It keeps you tethered to the present.

How are you going to live today? Will you bob along in the shallow end, or will you take a deep breath and plunge into the eternal?

Love Does

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Sunday Reflection: A different kind of worship

Today I am not at church. I am celebrating 9 years without cancer and I’m going into the big one, ten years cancer free healthier than I’ve ever been. To celebrate I am running, like I do every February, with my sister in Florida. Running is a place I feel most alive, most grateful, and most in tune with the God nudging I received all those years ago.

It doesn’t seem that long ago that I was scared waiting for the test results. Unsure of how my life was going to change. And my life changed in a big way, just not the way I expected.

I finally woke up.

When I was diagnosed with cancer, I realized how dry my bones had become. How much I took life for granted. How much I took life with God for granted. It has been a nine year journey of grace. A hard road, an uphill battle, but I keep climbing and keep running.

Now I know where I’m heading.

When I line up for the race I will go not to beat my time, not to beat the person next to me, but to breathe deep and let God carry my legs. If you have ever run long distances you know the first 3/4 is grit and the last is all grace.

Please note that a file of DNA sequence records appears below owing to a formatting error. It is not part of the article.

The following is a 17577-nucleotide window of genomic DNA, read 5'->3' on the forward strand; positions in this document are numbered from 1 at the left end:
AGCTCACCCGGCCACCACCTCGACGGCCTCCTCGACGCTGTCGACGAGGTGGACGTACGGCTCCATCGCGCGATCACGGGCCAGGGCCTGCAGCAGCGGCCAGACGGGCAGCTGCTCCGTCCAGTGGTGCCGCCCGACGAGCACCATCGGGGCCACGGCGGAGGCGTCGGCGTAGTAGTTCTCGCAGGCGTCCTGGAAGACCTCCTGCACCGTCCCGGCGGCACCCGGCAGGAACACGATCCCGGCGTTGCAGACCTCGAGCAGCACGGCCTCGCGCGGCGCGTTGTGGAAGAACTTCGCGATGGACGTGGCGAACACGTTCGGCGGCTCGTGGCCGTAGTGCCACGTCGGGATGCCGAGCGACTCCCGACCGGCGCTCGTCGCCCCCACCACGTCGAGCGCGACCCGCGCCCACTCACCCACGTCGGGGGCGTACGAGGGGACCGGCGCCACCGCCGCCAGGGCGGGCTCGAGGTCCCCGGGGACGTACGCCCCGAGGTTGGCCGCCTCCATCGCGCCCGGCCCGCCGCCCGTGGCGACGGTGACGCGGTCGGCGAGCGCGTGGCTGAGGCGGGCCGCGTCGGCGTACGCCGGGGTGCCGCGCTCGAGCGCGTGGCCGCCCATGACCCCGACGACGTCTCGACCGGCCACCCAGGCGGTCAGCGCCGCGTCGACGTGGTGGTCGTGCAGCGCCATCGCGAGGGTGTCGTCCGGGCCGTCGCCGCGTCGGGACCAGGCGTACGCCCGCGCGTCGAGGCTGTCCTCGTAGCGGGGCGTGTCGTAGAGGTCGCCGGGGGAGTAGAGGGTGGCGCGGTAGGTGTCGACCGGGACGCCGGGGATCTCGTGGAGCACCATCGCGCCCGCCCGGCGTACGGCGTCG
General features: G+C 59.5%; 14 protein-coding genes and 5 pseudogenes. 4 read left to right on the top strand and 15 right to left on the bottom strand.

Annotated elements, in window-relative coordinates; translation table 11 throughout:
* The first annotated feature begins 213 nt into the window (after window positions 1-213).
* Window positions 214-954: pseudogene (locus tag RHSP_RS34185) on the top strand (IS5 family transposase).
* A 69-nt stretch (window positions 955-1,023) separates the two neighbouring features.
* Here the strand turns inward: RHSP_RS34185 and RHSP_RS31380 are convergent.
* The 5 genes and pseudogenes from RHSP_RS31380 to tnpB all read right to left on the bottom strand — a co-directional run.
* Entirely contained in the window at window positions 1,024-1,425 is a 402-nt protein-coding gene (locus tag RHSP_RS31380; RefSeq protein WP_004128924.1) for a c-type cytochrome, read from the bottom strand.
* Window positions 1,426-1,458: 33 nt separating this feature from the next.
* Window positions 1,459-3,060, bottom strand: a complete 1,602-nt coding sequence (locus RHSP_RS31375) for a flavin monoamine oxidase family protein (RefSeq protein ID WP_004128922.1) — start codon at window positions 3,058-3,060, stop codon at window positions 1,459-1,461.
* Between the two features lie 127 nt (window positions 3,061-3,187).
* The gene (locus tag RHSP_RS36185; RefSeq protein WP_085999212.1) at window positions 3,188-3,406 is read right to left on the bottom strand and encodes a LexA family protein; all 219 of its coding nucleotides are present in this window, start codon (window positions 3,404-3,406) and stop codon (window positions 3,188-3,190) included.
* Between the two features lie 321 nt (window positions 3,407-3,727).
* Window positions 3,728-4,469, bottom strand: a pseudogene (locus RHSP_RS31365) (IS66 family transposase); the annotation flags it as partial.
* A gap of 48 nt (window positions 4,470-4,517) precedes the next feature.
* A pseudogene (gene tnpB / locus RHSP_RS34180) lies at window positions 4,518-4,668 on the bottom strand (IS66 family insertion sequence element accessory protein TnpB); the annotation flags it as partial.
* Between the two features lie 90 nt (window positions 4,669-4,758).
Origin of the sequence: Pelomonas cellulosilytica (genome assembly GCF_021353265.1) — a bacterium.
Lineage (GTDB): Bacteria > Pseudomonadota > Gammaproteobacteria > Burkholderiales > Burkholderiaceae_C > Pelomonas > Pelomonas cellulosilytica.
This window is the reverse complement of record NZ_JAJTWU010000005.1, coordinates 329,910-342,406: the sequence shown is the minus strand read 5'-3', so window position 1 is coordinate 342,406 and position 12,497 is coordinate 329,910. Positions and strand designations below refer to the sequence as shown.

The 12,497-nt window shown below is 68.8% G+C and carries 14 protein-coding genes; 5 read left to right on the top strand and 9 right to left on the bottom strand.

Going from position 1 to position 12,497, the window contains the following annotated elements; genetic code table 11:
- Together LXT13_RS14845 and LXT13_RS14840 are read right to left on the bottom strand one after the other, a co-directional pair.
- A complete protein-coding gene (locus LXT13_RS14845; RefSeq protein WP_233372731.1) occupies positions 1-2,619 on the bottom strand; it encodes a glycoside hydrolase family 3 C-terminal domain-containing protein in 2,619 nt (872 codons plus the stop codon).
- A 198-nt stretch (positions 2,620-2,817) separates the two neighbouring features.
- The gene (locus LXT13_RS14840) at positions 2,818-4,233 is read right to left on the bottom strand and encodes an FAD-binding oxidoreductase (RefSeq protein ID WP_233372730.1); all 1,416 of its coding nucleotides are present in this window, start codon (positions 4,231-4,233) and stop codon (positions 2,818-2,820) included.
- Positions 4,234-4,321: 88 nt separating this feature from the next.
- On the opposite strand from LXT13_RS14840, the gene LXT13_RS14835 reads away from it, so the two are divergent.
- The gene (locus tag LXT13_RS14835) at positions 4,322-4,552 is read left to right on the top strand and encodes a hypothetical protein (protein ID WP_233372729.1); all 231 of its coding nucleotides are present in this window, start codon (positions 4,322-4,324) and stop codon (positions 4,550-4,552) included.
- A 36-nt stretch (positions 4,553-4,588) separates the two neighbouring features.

I am thankful I have an opportunity to taste a different life. One that is less frantic, less worried, less bitter, less angry, less hurt, less alone. When something unexpected and unwanted happens we have a choice, to roll over in bitterness or fling ourselves into joy.

I chose joy.

Most days are still hard. I still struggle with anxiety and I still brush with bitterness, but everyday I am learning I don’t walk this life alone. There is always someone right here with me.

Loving me. Knowing me. Choosing me.

This Sunday I am not in a church building, but I sure am worshiping God.

Psalm40

 

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Friday Inspiration: A little more Henri Nouwen

When-others-stop-loving

It is hard to give love not knowing how it will be received, or if it will be received at all. But love anyway because you are loved. And the love you have you give to others knowing you have a love that doesn’t fail, doesn’t leave, that doesn’t cost anything.